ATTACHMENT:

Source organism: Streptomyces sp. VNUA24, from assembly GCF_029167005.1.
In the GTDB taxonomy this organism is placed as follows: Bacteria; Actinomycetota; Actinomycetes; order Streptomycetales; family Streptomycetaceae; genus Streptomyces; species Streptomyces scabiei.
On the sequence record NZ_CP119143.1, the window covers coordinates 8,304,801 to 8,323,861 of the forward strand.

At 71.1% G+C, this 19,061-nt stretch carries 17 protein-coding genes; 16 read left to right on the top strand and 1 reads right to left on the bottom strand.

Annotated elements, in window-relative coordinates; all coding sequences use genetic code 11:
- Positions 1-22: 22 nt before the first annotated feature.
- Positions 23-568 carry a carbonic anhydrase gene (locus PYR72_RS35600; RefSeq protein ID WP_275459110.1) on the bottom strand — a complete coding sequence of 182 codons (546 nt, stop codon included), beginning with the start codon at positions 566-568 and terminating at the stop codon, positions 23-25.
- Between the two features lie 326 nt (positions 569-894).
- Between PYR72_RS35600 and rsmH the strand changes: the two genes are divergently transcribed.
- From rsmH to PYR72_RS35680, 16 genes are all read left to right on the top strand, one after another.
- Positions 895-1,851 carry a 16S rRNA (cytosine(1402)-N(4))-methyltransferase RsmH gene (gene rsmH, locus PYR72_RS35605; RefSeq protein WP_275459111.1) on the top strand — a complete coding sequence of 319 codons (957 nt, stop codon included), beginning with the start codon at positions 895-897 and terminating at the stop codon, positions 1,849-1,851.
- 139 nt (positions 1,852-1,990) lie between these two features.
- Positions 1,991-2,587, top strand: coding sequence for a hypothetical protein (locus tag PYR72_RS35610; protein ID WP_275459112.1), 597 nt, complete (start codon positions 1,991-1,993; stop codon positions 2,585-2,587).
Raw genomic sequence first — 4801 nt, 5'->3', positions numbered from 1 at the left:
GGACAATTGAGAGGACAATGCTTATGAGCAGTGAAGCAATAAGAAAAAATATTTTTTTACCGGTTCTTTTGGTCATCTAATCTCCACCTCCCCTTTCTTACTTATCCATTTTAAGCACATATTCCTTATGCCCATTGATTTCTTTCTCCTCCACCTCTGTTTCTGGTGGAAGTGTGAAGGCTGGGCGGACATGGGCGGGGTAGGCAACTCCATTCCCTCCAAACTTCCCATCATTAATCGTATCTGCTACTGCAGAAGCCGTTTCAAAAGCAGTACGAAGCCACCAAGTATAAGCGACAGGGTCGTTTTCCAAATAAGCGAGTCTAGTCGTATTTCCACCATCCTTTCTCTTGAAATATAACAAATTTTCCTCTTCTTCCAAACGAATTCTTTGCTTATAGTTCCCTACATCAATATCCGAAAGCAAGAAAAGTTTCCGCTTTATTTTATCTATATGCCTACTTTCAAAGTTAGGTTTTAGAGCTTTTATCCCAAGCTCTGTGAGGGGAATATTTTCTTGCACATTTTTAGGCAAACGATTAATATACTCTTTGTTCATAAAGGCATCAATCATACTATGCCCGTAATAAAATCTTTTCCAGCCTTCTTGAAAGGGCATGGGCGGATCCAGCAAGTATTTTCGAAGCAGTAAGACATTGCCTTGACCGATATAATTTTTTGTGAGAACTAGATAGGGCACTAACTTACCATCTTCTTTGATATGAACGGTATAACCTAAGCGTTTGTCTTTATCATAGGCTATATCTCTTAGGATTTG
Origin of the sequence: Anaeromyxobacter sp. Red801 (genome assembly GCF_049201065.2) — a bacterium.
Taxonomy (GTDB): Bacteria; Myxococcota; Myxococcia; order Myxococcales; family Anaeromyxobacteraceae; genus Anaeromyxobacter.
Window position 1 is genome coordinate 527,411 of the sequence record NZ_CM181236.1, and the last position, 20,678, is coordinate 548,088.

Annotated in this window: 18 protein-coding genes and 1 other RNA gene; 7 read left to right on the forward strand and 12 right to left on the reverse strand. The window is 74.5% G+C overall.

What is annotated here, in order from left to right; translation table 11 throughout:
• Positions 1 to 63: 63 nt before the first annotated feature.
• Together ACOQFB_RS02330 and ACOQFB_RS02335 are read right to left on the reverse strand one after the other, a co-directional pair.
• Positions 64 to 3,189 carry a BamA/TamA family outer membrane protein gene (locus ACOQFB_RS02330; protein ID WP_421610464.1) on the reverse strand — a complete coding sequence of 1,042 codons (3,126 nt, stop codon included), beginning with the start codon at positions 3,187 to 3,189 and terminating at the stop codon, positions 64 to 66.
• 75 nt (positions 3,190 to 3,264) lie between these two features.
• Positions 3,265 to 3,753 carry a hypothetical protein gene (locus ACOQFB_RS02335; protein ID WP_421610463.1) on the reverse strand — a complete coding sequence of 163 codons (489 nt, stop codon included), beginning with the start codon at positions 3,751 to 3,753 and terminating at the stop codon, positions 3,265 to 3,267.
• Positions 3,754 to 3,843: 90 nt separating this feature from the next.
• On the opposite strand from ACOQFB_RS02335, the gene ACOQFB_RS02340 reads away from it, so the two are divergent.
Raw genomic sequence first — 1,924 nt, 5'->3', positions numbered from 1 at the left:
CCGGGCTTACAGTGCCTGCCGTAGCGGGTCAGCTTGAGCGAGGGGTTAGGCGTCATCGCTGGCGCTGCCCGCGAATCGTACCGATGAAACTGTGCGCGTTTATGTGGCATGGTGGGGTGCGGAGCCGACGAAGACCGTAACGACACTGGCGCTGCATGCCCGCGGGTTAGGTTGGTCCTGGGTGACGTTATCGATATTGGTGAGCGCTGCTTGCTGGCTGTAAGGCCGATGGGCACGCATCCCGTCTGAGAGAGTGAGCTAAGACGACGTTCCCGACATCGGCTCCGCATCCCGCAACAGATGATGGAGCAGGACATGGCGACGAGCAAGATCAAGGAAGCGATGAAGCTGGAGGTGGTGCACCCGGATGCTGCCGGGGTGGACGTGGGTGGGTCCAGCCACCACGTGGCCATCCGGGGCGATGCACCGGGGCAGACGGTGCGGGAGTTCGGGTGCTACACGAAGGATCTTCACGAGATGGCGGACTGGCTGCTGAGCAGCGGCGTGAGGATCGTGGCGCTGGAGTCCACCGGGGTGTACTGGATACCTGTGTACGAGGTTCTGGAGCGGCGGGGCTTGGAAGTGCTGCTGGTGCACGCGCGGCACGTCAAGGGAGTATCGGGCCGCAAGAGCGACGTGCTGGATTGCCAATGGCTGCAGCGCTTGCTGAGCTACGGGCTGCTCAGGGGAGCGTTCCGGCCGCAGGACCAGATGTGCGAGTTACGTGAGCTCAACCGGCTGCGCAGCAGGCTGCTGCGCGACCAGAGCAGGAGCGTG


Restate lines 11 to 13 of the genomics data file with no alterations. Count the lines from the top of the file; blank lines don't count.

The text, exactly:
- Positions 895-1,851 carry a 16S rRNA (cytosine(1402)-N(4))-methyltransferase RsmH gene (gene rsmH, locus PYR72_RS35605; RefSeq protein WP_275459111.1) on the top strand — a complete coding sequence of 319 codons (957 nt, stop codon included), beginning with the start codon at positions 895-897 and terminating at the stop codon, positions 1,849-1,851.
- 139 nt (positions 1,852-1,990) lie between these two features.
- Positions 1,991-2,587, top strand: coding sequence for a hypothetical protein (locus tag PYR72_RS35610; protein ID WP_275459112.1), 597 nt, complete (start codon positions 1,991-1,993; stop codon positions 2,585-2,587).